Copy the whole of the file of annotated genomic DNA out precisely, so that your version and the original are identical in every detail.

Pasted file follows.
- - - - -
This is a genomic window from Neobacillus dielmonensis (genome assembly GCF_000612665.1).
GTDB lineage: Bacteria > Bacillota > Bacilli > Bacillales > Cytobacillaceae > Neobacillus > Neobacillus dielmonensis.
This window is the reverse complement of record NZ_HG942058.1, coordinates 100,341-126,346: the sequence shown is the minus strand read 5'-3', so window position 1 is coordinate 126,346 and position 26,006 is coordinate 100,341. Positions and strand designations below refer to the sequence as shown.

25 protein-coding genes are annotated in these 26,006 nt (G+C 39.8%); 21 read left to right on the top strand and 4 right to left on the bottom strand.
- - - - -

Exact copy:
This is a genomic window from Neobacillus dielmonensis (genome assembly GCF_000612665.1).
GTDB lineage: Bacteria > Bacillota > Bacilli > Bacillales > Cytobacillaceae > Neobacillus > Neobacillus dielmonensis.
This window is the reverse complement of record NZ_HG942058.1, coordinates 100,341-126,346: the sequence shown is the minus strand read 5'-3', so window position 1 is coordinate 126,346 and position 26,006 is coordinate 100,341. Positions and strand designations below refer to the sequence as shown.

25 protein-coding genes are annotated in these 26,006 nt (G+C 39.8%); 21 read left to right on the top strand and 4 right to left on the bottom strand.